Shuttle mini X 100HA review
We first saw a pre-production sample of the Shuttle X100 a few months back and now, four months later, the mini X 100HA is finally ready to launch. It remains as impressive out of the box as it was when we first saw it – you could fit three of them lengthways on the top of the Acer Aspire A9802WKMi. It doesn’t win too many points for style, with the front of the chassis being totally frill free. But then the 100HA is all about discretion – in the spirit of helping you forget that this is a PC, Shuttle has even omitted a reset button from the front.
An included stand allows you to position it on its side, and at just 226mm high and 296mm deep it’s small enough to have a happy existence on most bookshelves. The chassis is too small to integrate the PSU, which instead is an external, fanless model. The plus point to this small amount of extra clutter is that the 100HA is near-silent, even under intensive strain – hold your head next to the case and at most you’ll hear a low-level hum.
This low noise is thanks to the near-exclusive use of notebook components. The CPU is a Core Duo T2050 – the 100HA is the first system we’ve seen with this particular CPU. This is a slight downgrade on the chip seen in our pre-production model four months ago, which had a T2400 with a core speed of 1.83GHz, compared with 1.6GHz of the T2050, but our benchmark results were still respectable at 0.84. A slight worry is the RAM configuration, which is 512MB across a pair of SODIMM slots. For the moment, you’ll be fine, but Windows Vista will really need twice this, and upgrading will mean throwing away at least one 256MB module.
The rest of the PC is well specified, although given the low price it’s no surprise that there are a few minor compromises. The Samsung SpinPoint hard disk is the only desktop component and has a capacity of 200GB. Should it come time to upgrade, removing the hard disk is as simple as removing a panel from the bottom of the 100HA and lifting out the old disk. It’s a fuss-free process that you might find yourself doing sooner rather than later if you intend on making it a media centre, although it’s otherwise sufficient.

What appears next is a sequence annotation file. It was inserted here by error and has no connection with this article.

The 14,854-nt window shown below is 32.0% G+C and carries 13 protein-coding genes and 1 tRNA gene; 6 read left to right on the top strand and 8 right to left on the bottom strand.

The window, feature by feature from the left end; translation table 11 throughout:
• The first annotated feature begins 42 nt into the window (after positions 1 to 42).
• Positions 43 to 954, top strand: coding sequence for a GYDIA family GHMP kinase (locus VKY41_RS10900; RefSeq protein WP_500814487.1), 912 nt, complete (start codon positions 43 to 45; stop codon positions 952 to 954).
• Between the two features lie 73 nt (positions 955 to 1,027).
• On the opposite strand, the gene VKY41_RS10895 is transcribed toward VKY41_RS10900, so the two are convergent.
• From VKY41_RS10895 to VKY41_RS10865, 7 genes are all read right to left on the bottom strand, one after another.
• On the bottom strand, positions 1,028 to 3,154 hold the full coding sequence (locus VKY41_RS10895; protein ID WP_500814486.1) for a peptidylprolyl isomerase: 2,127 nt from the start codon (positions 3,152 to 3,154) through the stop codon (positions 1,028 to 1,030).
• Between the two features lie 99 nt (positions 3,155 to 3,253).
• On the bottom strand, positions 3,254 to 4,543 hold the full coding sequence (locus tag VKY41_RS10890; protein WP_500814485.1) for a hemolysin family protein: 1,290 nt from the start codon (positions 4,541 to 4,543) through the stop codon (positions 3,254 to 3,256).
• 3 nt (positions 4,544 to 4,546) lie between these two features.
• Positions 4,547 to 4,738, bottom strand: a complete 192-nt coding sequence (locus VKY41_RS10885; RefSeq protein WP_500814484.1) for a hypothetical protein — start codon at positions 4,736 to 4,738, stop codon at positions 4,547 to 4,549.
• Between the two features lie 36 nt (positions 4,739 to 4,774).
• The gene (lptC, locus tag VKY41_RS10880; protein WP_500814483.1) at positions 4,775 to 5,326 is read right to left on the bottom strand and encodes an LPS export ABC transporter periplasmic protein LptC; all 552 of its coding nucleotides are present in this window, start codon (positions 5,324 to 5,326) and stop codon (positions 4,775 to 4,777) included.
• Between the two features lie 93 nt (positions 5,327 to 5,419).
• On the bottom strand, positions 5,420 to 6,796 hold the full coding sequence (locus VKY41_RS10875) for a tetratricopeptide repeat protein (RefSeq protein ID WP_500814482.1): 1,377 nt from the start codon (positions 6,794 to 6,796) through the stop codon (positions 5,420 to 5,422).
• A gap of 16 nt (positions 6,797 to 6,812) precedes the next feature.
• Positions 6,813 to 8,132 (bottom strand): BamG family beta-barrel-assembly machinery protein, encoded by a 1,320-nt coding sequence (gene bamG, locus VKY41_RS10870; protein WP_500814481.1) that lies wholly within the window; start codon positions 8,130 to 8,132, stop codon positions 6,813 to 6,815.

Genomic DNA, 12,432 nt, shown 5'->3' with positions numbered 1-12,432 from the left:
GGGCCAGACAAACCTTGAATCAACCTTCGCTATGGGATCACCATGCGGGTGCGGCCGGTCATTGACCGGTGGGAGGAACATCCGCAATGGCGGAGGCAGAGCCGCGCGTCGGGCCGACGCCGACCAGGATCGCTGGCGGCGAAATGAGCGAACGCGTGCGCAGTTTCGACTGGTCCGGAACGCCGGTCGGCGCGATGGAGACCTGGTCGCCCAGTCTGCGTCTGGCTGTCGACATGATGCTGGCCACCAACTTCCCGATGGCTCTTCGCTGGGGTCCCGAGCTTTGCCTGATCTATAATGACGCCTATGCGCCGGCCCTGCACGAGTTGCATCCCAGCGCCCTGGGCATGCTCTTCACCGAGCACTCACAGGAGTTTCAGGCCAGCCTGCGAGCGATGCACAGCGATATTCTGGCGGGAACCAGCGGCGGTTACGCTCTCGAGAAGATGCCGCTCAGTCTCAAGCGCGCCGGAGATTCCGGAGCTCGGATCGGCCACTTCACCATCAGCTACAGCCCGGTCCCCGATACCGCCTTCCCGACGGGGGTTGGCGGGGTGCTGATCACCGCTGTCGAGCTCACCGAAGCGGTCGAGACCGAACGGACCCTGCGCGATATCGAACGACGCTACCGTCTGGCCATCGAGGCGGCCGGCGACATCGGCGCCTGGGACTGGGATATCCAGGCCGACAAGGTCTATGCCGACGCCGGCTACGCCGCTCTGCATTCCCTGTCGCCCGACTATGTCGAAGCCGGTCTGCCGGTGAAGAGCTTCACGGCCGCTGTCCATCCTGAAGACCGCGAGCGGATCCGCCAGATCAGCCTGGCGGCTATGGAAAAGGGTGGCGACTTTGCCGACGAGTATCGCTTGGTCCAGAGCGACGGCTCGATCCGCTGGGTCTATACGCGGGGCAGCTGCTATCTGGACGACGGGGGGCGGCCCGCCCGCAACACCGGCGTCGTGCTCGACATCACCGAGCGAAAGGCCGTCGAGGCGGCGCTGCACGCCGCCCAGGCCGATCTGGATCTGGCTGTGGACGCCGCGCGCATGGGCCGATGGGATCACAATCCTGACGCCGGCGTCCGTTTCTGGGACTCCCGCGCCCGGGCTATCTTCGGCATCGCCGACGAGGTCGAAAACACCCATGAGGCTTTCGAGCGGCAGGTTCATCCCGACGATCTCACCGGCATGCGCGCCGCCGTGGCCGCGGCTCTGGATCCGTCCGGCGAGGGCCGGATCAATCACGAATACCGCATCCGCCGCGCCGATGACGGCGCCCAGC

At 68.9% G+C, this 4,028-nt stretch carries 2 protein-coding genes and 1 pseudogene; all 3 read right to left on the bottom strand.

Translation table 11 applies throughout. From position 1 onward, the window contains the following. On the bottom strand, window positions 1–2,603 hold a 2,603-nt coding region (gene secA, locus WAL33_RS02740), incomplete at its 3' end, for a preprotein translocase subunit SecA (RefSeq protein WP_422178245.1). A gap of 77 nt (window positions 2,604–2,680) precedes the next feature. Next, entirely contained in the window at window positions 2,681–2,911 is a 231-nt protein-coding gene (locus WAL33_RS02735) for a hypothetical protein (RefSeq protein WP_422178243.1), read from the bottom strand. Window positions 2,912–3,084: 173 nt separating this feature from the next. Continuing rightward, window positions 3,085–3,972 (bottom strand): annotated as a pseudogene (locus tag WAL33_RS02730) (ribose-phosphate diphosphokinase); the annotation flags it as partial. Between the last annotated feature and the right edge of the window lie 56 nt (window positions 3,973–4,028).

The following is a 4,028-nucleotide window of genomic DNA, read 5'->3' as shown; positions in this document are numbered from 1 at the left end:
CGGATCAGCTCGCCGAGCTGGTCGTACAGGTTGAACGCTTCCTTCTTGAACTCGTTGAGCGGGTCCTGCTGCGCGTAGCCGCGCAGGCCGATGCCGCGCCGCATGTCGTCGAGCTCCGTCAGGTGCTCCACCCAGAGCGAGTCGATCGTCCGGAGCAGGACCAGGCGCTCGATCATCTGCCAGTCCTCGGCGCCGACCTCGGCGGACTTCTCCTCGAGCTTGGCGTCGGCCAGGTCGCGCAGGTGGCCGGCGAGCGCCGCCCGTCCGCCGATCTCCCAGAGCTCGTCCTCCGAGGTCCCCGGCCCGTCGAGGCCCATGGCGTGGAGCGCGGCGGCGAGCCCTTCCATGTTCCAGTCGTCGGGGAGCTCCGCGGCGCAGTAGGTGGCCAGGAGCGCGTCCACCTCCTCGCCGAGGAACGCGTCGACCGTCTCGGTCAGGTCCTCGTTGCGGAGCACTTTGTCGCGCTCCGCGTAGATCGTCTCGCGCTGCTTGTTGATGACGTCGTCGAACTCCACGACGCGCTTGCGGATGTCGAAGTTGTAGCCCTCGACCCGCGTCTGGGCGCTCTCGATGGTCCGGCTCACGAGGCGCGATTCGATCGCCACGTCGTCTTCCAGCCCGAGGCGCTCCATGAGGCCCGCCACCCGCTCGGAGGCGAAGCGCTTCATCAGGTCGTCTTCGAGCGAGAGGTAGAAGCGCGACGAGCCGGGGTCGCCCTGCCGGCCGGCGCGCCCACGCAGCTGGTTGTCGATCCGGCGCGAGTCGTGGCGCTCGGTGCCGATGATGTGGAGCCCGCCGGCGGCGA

The slot-loading optical drive keeps the looks minimalist on the front of the system, and will write to all formats of disc including dual-layer and DVD-RAM. A single mini-PCI slot holds Intel’s PRO/Wireless 3945ABG WLAN card, wired to an internal aerial that sits just behind the fascia. The rather peculiar internal USB port remains, and is a potentially useful inclusion – if you can solve the problem of how to wire it to an antenna, you could install a TV tuner, or possibly make use of Windows Vista’s ReadyBoost feature, which uses USB flash devices to increase system speed.
The 100HA even has some gaming potential. Scores of 17fps in Call of Duty 2 and 14fps in Far Cry at our lowest setting may not sound much, but there are plenty of slightly older games available that the Radeon Mobility X1400 will cope with, and the single front-mounted USB port is perfect for plugging in a game controller. The GPU itself is installed on an MXM board, which, theoretically, can be replaced and upgraded, although we’d be wary about installing a component that might overwhelm the heatpipe cooling system.
Compared to the Acer Aspire iDea 500, the 100HA has a limited range of ports for A/V equipment. There’s still enough for most people, though. DVI-I and S-Video take care of getting the picture onto your choice of display, while three 3.5mm audio jacks are complemented by an optical S/PDIF port to make use of the 5.1 Realtek audio chip. The backplane is rounded off by four USB ports (but no PS/2) and a full-sized FireWire port. The front is also home to a memory card reader, compatible with SD, MMC and Memory Stick cards.
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